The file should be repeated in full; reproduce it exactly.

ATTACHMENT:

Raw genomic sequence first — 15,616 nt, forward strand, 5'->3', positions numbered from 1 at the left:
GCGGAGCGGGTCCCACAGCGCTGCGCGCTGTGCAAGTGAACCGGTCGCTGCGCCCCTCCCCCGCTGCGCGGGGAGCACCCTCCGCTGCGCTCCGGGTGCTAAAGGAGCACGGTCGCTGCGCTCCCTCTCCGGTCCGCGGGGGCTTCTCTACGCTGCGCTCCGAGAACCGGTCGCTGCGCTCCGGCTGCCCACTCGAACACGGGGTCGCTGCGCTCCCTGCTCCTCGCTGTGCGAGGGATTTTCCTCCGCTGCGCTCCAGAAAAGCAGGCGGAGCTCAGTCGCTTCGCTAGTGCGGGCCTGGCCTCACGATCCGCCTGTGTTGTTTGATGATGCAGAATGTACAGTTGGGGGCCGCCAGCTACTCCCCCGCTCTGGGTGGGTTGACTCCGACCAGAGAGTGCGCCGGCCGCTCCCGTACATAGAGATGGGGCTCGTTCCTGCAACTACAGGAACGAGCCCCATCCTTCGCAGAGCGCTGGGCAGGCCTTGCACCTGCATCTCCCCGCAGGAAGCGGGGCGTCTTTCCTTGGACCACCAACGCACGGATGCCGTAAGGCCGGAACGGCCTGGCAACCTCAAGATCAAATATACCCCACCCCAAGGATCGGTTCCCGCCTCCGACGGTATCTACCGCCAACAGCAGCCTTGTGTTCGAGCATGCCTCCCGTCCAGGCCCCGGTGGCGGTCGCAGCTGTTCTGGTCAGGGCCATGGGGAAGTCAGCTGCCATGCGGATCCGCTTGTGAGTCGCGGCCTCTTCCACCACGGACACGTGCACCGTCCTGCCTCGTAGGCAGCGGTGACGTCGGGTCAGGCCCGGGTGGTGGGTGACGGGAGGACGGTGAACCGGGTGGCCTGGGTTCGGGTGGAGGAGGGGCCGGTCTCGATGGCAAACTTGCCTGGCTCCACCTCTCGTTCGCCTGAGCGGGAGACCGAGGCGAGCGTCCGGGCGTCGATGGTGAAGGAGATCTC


Raw genomic sequence first — 15,616 nt, forward strand, 5'->3', positions numbered from 1 at the left:
GCGGAGCGGGTCCCACAGCGCTGCGCGCTGTGCAAGTGAACCGGTCGCTGCGCCCCTCCCCCGCTGCGCGGGGAGCACCCTCCGCTGCGCTCCGGGTGCTAAAGGAGCACGGTCGCTGCGCTCCCTCTCCGGTCCGCGGGGGCTTCTCTACGCTGCGCTCCGAGAACCGGTCGCTGCGCTCCGGCTGCCCACTCGAACACGGGGTCGCTGCGCTCCCTGCTCCTCGCTGTGCGAGGGATTTTCCTCCGCTGCGCTCCAGAAAAGCAGGCGGAGCTCAGTCGCTTCGCTAGTGCGGGCCTGGCCTCACGATCCGCCTGTGTTGTTTGATGATGCAGAATGTACAGTTGGGGGCCGCCAGCTACTCCCCCGCTCTGGGTGGGTTGACTCCGACCAGAGAGTGCGCCGGCCGCTCCCGTACATAGAGATGGGGCTCGTTCCTGCAACTACAGGAACGAGCCCCATCCTTCGCAGAGCGCTGGGCAGGCCTTGCACCTGCATCTCCCCGCAGGAAGCGGGGCGTCTTTCCTTGGACCACCAACGCACGGATGCCGTAAGGCCGGAACGGCCTGGCAACCTCAAGATCAAATATACCCCACCCCAAGGATCGGTTCCCGCCTCCGACGGTATCTACCGCCAACAGCAGCCTTGTGTTCGAGCATGCCTCCCGTCCAGGCCCCGGTGGCGGTCGCAGCTGTTCTGGTCAGGGCCATGGGGAAGTCAGCTGCCATGCGGATCCGCTTGTGAGTCGCGGCCTCTTCCACCACGGACACGTGCACCGTCCTGCCTCGTAGGCAGCGGTGACGTCGGGTCAGGCCCGGGTGGTGGGTGACGGGAGGACGGTGAACCGGGTGGCCTGGGTTCGGGTGGAGGAGGGGCCGGTCTCGATGGCAAACTTGCCTGGCTCCACCTCTCGTTCGCCTGAGCGGGAGACCGAGGCGAGCGTCCGGGCGTCGATGGTGAAGGAGATCTC